The Ontario County Humane Society has provided care for two dogs retrieved from the scene of the standoff Monday in Victor, said Shelter Director Edward McGuigan.
The neighborhood of Jacobs Landing in the village of Victor was the site of a dramatic scene Monday — swarmed by law enforcement responding to a 911 call reporting a man had fired three shots into two vehicles in his driveway on Ketchum Street, then another call reporting that the man had exited the back door of the residence and fired another round, said Ontario County Sheriff Philip Povero.
While neighbors were evacuated Monday morning and the area surrounding Ketchum Street was barricaded, in the midst of all the commotion were two dogs belonging to Ryan and Nina Whidden of 34 Ketchum St., said Povero.
For nearly 12 hours, law enforcement attempted to make contact with Ryan, who had barricaded himself inside his residence along with his wife, Nina, according to the sheriff’s office. After law enforcement used such tactics as speaking to Ryan with a bullhorn and utilizing tear gas and “flash bangs” — a device used to disorient people by causing a loud bang and flash of light — Ryan and Nina exited the residence without incident shortly before 9 p.m., and Ryan was subsequently charged with second-degree criminal possession of a weapon, said Povero.
When William McGuigan, animal control officer with the Ontario County Humane Society, arrived on the scene shortly after 9:30 p.m., he said he found the two dogs in good physical condition, but they were frightened.
“They already secured one dog,” he said. “The other dog was still running around the property. ... It was just scared. It didn’t want to be caught.”
McGuigan was able to secure the second dog after it ran into the home and transported the dogs to the Happy Tails Animal Shelter in Hopewell. McGuigan said he believes one of the dogs is an English bulldog and the other is an American bulldog, but he is unsure of their ages.
He said his main priority was “getting them away from the situation and secured in the shelter.”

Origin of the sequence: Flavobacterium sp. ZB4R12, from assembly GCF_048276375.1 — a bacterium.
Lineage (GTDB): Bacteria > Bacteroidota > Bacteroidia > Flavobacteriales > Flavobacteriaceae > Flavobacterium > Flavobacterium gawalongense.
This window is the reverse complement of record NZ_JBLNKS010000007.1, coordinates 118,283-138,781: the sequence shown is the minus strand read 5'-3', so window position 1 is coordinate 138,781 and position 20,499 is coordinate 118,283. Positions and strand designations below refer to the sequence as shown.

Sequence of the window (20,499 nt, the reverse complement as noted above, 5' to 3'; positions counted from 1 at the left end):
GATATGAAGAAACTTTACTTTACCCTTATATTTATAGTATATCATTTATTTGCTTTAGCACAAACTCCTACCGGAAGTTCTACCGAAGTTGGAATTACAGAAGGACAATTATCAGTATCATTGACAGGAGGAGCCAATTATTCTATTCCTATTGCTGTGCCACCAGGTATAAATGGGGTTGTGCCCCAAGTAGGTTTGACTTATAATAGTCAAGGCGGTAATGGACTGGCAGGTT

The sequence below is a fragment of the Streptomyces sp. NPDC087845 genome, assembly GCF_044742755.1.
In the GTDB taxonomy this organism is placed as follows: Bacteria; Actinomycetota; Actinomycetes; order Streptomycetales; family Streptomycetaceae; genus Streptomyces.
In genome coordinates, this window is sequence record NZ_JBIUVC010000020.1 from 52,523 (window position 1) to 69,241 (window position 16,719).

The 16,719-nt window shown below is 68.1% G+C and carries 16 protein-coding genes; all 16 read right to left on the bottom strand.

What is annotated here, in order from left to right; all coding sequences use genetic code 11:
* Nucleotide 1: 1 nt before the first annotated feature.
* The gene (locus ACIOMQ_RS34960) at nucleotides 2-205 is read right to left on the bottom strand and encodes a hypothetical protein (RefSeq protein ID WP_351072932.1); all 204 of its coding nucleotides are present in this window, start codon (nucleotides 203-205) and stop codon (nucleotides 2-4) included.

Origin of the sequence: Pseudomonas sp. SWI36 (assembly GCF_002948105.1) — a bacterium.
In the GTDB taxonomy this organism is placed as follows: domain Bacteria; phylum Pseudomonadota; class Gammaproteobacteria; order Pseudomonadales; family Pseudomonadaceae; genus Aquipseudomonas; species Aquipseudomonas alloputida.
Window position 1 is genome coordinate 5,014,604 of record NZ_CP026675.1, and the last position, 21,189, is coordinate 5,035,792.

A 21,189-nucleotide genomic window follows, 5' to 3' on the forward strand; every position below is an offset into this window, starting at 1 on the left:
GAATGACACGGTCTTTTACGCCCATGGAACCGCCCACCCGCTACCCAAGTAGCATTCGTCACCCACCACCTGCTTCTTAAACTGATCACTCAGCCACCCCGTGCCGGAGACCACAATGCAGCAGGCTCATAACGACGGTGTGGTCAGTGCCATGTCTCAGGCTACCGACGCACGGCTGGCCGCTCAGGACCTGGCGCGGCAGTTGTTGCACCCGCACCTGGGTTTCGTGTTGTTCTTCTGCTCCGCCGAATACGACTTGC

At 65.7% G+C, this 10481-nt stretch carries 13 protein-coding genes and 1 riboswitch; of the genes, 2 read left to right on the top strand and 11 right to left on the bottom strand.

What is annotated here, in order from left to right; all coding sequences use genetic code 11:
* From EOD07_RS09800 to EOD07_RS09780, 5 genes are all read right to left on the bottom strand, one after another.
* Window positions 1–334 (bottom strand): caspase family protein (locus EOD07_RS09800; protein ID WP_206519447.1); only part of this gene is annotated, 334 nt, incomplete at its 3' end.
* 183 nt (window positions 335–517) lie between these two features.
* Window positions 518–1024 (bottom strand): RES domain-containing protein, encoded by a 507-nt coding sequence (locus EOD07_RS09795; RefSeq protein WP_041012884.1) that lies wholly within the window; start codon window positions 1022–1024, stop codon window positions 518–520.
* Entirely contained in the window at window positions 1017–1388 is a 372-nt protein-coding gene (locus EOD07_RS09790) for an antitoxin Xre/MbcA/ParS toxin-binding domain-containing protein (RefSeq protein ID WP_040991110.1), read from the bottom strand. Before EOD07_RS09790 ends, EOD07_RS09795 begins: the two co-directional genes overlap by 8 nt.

Povero said the humane society occasionally plays a role during the sheriff’s office’s investigations by taking possession of an animal. The humane society is also called in to assist the sheriff’s office when there is reason to believe an animal may be dangerous, Povero said.
He said law enforcement knew of the presence of the two dogs at the Ketchum Street residence from the beginning of the investigation. The second of the two 911 calls mentioned that Ryan was seen outside with the dogs, he said.
Officers surrounding the home were able to monitor the dogs during the investigation, Povero added.
“We were certainly aware of the dogs,” he said. “We had police officers watching everything, including the dogs.”
Povero said he believed one of the dogs was in the home for most of the standoff with law enforcement — in which he said at least three shots were fired inside the home — while he believed the second dog was outside.
Page 2 of 2 - “From our observation of the dogs, we didn’t consider the dog to necessarily be a threat — either dog — because, from what we’d seen, the best description was that they appeared to be very friendly, playful dogs,” said Povero.
Shelter Director Edward McGuigan said that the humane society’s role was to retrieve the dogs, monitor them and ensure they did not need medical treatment.
“Last night, of course, there was a tremendous amount of police,” he said Tuesday, adding that they were given very little information about what had transpired.
“The dogs appear to be fine,” he added. “We’ll just watch them to make sure they are OK. ... They don’t appear to be afraid.”
Povero said the dogs are not being held for evidence and can be picked up by their owner, Nina, who he said Tuesday is staying with family.